May 6, 2020

STATEMENT: Ulysses Dorotheo, M.D.’s question at Philip Morris International annual meeting

“I’m Ulysses Dorotheo. I’m a Filipino physician, living in Manila. For over 30 years, I’ve met many tobacco victims, who began cigarette smoking in their teens, and whose lives have been forever transformed by their addiction. Some of them have died prematurely from tobacco-caused diseases, such as heart disease and cancer; others now live with lifelong disability. In the Philippines, at least 107,000 people are killed by cigarettes each year. In Southeast Asia, there are half a million tobacco deaths annually.

Today Philip Morris talks about transformation and UNSMOKE and is now rolling out heated tobacco products in many countries, such as the Philippines, promoting them as significantly less harmful alternatives to cigarettes. After many decades, Philip Morris has finally conceded that cigarettes are harmful and that people should stop smoking; however, it is misleading and hypocritical to claim corporate transformation if your company, now admitting cigarettes are harmful, continues to make those same harmful cigarettes, continues earning most of its profits from them, and continues opposing stringent tobacco control measures aimed at reducing cigarette use.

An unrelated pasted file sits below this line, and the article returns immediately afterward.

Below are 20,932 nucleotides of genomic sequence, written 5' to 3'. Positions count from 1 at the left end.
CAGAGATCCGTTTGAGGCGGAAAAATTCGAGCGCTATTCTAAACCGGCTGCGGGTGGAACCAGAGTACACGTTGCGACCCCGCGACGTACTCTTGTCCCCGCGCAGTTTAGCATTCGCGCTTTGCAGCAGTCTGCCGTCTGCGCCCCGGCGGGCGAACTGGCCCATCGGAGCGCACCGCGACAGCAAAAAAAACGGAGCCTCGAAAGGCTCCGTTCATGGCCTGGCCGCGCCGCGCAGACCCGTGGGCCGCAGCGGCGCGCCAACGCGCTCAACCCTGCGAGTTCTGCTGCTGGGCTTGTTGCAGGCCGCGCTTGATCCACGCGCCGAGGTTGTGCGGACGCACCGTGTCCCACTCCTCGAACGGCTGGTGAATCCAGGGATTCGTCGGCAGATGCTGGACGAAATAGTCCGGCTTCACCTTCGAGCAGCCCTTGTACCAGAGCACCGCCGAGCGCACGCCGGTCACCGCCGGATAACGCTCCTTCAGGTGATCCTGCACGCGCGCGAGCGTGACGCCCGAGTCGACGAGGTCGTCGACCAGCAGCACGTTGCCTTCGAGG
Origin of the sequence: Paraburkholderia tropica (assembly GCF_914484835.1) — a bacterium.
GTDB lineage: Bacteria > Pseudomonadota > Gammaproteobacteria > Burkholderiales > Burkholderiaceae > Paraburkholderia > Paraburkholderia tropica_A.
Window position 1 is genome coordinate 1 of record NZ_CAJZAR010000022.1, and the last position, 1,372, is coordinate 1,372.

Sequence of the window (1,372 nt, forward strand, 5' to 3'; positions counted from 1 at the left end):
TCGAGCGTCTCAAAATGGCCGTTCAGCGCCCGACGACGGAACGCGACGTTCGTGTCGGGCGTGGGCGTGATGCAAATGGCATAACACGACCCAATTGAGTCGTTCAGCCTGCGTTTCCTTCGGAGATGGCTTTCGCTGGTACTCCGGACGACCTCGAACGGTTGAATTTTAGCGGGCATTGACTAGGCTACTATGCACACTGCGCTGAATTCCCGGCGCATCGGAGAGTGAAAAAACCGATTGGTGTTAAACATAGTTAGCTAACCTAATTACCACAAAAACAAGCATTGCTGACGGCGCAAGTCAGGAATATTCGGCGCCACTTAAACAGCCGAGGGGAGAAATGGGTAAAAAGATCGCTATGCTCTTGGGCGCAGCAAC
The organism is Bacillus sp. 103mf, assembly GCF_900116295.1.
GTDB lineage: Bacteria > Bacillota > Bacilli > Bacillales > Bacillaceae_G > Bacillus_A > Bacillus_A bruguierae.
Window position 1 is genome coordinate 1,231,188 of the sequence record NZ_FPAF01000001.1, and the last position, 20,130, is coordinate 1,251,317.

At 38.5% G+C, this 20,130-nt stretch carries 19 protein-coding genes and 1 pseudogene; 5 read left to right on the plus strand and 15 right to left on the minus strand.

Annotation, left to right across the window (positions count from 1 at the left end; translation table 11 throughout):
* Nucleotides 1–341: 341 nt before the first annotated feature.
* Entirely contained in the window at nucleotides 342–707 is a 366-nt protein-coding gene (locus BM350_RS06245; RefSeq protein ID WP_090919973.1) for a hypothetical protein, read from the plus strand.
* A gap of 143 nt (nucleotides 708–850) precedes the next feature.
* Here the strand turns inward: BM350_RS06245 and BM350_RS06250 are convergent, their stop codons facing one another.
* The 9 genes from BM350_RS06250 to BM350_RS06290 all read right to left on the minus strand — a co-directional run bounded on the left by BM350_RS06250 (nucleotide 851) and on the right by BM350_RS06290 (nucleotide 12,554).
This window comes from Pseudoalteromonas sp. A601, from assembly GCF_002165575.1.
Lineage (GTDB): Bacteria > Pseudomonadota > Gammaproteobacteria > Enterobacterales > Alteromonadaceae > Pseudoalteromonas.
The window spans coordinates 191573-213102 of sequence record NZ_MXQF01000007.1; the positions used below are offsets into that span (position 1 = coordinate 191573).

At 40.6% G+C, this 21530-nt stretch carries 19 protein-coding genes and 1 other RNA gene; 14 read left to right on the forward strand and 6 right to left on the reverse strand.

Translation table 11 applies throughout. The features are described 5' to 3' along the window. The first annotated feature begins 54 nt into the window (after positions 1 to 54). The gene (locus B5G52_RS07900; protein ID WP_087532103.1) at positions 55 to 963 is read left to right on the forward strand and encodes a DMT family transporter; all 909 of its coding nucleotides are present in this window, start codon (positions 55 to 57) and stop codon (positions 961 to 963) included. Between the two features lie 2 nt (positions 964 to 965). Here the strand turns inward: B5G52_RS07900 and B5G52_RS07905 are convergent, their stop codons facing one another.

For example, while claiming to promote a smoke-free future, Philip Morris sued a small town in the Philippines when the city council passed smoke-free ordinances aimed at protecting young people from cigarettes.

If the transformation claimed by Philip Morris were genuine, you would be voluntarily and meaningfully taking responsibility for selling and continuing to sell these harmful products. When and how will Philip Morris implement a global product recall for cigarettes, retract its opposition to strict tobacco control measures, and compensate its customers, who got sick and died prematurely or suffer daily from tobacco-caused disability?”

Corporate Accountability
Our Movement Needs You
You’ll receive email action alerts from Corporate Accountability.

Corporate Accountability is looking for a new Executive Director